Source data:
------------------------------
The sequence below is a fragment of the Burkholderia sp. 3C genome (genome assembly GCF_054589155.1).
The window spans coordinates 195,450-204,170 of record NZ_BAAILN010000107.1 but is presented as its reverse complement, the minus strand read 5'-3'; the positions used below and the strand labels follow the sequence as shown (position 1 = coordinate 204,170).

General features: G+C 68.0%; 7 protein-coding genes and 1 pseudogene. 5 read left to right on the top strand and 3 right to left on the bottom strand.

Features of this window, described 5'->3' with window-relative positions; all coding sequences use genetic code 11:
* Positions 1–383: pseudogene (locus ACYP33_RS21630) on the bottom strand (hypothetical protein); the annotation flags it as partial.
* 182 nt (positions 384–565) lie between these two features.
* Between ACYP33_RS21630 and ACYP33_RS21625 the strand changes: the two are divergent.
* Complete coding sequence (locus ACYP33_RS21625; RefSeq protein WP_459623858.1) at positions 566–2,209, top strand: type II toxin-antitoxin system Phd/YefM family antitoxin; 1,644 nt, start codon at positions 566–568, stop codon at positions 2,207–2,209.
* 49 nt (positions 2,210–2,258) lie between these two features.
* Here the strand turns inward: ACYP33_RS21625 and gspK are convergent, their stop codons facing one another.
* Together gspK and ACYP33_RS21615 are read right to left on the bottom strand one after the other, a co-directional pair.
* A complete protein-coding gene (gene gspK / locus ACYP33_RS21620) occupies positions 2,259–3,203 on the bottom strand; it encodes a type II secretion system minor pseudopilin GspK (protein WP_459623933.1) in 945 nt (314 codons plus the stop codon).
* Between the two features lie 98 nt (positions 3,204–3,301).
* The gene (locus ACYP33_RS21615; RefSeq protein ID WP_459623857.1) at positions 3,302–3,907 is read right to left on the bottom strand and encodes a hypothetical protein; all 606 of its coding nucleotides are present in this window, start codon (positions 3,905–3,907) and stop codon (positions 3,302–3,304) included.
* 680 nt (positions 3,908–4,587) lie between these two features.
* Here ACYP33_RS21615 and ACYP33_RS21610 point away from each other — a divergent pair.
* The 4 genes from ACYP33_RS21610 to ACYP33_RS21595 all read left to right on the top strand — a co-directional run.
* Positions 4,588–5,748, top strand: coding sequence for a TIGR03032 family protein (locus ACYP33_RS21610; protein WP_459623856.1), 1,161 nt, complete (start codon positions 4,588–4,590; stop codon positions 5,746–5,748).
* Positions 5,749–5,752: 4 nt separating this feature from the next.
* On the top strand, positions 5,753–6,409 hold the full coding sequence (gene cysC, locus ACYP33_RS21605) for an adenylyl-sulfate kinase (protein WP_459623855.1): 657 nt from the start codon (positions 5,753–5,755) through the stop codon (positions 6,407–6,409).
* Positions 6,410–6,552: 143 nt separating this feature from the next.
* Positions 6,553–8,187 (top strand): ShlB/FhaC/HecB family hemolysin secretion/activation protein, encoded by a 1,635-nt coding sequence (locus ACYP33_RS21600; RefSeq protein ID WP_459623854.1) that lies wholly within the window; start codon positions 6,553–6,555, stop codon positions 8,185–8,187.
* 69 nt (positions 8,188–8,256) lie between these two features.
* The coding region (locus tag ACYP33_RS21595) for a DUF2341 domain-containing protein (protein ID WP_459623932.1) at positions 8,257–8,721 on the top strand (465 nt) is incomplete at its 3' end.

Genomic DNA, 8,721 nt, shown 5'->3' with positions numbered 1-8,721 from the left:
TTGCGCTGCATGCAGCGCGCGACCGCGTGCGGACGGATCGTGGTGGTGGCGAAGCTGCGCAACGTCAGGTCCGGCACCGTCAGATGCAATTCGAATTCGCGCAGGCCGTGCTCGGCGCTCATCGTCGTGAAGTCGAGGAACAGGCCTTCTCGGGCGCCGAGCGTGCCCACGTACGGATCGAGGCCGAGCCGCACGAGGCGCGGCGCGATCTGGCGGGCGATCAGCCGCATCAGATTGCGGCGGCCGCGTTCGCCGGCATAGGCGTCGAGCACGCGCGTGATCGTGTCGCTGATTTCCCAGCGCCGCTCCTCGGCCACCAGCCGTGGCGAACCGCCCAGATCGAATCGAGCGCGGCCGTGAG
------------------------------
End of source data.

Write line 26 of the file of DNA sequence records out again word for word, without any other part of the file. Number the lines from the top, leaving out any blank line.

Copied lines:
TTGCGCTGCATGCAGCGCGCGACCGCGTGCGGACGGATCGTGGTGGTGGCGAAGCTGCGCAACGTCAGGTCCGGCACCGTCAGATGCAATTCGAATTCGCGCAGGCCGTGCTCGGCGCTCATCGTCGTGAAGTCGAGGAACAGGCCTTCTCGGGCGCCGAGCGTGCCCACGTACGGATCGAGGCCGAGCCGCACGAGGCGCGGCGCGATCTGGCGGGCGATCAGCCGCATCAGATTGCGGCGGCCGCGTTCGCCGGCATAGGCGTCGAGCACGCGCGTGATCGTGTCGCTGATTTCCCAGCGCCGCTCCTCGGCCACCAGCCGTGGCGAACCGCCCAGATCGAATCGAGCGCGGCCGTGAG